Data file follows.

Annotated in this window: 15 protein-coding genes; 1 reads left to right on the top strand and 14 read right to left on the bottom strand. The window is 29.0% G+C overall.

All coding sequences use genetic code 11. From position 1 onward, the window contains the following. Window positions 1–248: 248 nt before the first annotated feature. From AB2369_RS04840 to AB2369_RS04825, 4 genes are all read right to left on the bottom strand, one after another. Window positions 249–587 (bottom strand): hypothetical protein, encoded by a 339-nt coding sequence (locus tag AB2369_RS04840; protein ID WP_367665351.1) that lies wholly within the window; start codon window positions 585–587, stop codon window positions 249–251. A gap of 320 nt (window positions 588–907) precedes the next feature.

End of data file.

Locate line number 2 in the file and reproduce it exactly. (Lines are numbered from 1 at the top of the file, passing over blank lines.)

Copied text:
All coding sequences use genetic code 11. From position 1 onward, the window contains the following. Window positions 1–248: 248 nt before the first annotated feature. From AB2369_RS04840 to AB2369_RS04825, 4 genes are all read right to left on the bottom strand, one after another. Window positions 249–587 (bottom strand): hypothetical protein, encoded by a 339-nt coding sequence (locus tag AB2369_RS04840; protein ID WP_367665351.1) that lies wholly within the window; start codon window positions 585–587, stop codon window positions 249–251. A gap of 320 nt (window positions 588–907) precedes the next feature.